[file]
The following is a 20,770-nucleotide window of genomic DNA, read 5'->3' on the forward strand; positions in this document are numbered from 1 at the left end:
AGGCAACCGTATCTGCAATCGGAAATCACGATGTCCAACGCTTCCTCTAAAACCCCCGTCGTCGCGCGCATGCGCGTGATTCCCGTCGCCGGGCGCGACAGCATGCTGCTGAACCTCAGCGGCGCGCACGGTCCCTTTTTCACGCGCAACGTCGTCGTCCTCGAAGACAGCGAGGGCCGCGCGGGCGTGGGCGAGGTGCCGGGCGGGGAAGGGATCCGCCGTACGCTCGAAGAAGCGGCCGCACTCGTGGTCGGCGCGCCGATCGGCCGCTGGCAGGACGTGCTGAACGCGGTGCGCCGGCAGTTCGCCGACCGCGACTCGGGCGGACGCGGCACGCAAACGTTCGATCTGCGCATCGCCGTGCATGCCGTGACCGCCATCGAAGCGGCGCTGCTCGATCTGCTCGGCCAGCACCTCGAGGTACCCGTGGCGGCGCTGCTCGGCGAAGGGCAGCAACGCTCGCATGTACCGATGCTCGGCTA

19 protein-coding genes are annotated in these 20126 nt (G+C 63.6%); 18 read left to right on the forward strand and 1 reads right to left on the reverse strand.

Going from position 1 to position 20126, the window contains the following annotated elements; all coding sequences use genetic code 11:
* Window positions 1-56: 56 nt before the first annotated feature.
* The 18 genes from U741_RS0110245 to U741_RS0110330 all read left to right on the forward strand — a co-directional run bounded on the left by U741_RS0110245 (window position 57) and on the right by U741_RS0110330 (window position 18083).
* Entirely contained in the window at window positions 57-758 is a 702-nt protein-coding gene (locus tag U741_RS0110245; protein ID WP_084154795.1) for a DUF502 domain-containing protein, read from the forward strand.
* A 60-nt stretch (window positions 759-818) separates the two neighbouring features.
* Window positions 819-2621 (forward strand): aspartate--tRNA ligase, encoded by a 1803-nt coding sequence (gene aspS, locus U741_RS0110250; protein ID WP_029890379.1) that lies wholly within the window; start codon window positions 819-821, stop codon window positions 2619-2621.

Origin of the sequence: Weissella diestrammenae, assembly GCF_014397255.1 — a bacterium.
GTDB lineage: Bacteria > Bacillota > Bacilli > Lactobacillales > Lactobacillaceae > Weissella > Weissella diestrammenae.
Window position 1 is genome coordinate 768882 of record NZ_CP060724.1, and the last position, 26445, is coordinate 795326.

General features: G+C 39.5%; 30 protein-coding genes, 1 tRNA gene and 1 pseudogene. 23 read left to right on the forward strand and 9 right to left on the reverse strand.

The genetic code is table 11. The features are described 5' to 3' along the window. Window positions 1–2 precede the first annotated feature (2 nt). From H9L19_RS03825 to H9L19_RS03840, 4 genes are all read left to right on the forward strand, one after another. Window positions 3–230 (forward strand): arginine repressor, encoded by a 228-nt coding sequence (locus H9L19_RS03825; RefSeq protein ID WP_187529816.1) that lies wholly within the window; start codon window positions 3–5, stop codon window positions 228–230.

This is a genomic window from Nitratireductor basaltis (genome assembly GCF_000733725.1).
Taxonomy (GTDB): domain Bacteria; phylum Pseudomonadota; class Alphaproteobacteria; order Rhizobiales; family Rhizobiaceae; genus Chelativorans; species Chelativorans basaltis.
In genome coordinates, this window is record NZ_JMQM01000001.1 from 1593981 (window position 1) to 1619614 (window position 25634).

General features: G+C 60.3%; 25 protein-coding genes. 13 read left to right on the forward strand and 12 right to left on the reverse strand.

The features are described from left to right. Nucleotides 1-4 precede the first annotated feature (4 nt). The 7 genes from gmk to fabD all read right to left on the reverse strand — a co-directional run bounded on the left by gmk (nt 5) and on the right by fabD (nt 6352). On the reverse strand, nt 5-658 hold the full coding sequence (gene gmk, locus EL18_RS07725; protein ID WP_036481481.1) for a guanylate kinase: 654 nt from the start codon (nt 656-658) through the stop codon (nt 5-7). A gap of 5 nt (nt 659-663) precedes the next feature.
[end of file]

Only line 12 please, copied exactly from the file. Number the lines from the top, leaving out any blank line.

Window position 1 is genome coordinate 768882 of record NZ_CP060724.1, and the last position, 26445, is coordinate 795326.